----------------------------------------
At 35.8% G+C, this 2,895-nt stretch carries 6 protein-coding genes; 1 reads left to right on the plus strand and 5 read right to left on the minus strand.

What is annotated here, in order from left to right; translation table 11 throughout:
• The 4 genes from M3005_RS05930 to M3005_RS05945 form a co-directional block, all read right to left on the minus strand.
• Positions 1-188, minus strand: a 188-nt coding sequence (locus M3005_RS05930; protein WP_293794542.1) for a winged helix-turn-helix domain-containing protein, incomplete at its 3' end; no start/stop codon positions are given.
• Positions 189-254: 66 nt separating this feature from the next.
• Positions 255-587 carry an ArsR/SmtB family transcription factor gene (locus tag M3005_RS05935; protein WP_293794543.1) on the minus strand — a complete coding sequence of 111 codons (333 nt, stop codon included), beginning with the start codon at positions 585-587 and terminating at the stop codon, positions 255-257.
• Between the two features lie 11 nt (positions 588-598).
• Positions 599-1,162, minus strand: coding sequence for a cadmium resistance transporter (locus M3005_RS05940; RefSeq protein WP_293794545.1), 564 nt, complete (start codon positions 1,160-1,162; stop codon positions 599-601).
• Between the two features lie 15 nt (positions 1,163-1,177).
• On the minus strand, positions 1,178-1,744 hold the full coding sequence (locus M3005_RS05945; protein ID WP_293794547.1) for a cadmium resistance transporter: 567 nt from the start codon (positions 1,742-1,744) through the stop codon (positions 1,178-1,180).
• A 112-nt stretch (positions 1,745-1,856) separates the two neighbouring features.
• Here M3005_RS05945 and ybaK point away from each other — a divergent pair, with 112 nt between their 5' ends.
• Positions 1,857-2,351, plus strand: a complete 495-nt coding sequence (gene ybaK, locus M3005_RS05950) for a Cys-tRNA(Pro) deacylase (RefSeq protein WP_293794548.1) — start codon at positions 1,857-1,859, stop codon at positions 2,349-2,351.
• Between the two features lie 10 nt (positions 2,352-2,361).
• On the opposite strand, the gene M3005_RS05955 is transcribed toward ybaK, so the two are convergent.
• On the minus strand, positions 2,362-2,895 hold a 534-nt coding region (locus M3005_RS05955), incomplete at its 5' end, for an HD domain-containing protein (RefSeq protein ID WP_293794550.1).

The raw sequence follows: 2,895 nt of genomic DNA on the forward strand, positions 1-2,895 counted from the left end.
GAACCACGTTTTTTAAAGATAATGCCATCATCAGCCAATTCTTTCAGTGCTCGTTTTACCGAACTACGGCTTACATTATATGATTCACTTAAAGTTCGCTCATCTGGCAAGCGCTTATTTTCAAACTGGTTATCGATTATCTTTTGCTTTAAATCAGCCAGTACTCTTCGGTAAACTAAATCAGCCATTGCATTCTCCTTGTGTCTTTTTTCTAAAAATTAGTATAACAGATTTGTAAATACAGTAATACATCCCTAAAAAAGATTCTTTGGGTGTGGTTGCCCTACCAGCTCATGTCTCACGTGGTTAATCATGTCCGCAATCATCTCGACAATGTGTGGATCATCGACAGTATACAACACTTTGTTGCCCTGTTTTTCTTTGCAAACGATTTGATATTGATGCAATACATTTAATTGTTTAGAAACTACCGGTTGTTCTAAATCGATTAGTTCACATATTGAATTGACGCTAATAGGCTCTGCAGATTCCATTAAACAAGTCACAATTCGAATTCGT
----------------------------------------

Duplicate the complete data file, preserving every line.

At 35.8% G+C, this 2,895-nt stretch carries 6 protein-coding genes; 1 reads left to right on the plus strand and 5 read right to left on the minus strand.

What is annotated here, in order from left to right; translation table 11 throughout:
• The 4 genes from M3005_RS05930 to M3005_RS05945 form a co-directional block, all read right to left on the minus strand.
• Positions 1-188, minus strand: a 188-nt coding sequence (locus M3005_RS05930; protein WP_293794542.1) for a winged helix-turn-helix domain-containing protein, incomplete at its 3' end; no start/stop codon positions are given.
• Positions 189-254: 66 nt separating this feature from the next.
• Positions 255-587 carry an ArsR/SmtB family transcription factor gene (locus tag M3005_RS05935; protein WP_293794543.1) on the minus strand — a complete coding sequence of 111 codons (333 nt, stop codon included), beginning with the start codon at positions 585-587 and terminating at the stop codon, positions 255-257.
• Between the two features lie 11 nt (positions 588-598).
• Positions 599-1,162, minus strand: coding sequence for a cadmium resistance transporter (locus M3005_RS05940; RefSeq protein WP_293794545.1), 564 nt, complete (start codon positions 1,160-1,162; stop codon positions 599-601).
• Between the two features lie 15 nt (positions 1,163-1,177).
• On the minus strand, positions 1,178-1,744 hold the full coding sequence (locus M3005_RS05945; protein ID WP_293794547.1) for a cadmium resistance transporter: 567 nt from the start codon (positions 1,742-1,744) through the stop codon (positions 1,178-1,180).
• A 112-nt stretch (positions 1,745-1,856) separates the two neighbouring features.
• Here M3005_RS05945 and ybaK point away from each other — a divergent pair, with 112 nt between their 5' ends.
• Positions 1,857-2,351, plus strand: a complete 495-nt coding sequence (gene ybaK, locus M3005_RS05950) for a Cys-tRNA(Pro) deacylase (RefSeq protein WP_293794548.1) — start codon at positions 1,857-1,859, stop codon at positions 2,349-2,351.
• Between the two features lie 10 nt (positions 2,352-2,361).
• On the opposite strand, the gene M3005_RS05955 is transcribed toward ybaK, so the two are convergent.
• On the minus strand, positions 2,362-2,895 hold a 534-nt coding region (locus M3005_RS05955), incomplete at its 5' end, for an HD domain-containing protein (RefSeq protein ID WP_293794550.1).

The raw sequence follows: 2,895 nt of genomic DNA on the forward strand, positions 1-2,895 counted from the left end.
GAACCACGTTTTTTAAAGATAATGCCATCATCAGCCAATTCTTTCAGTGCTCGTTTTACCGAACTACGGCTTACATTATATGATTCACTTAAAGTTCGCTCATCTGGCAAGCGCTTATTTTCAAACTGGTTATCGATTATCTTTTGCTTTAAATCAGCCAGTACTCTTCGGTAAACTAAATCAGCCATTGCATTCTCCTTGTGTCTTTTTTCTAAAAATTAGTATAACAGATTTGTAAATACAGTAATACATCCCTAAAAAAGATTCTTTGGGTGTGGTTGCCCTACCAGCTCATGTCTCACGTGGTTAATCATGTCCGCAATCATCTCGACAATGTGTGGATCATCGACAGTATACAACACTTTGTTGCCCTGTTTTTCTTTGCAAACGATTTGATATTGATGCAATACATTTAATTGTTTAGAAACTACCGGTTGTTCTAAATCGATTAGTTCACATATTGAATTGACGCTAATAGGCTCTGCAGATTCCATTAAACAAGTCACAATTCGAATTCGT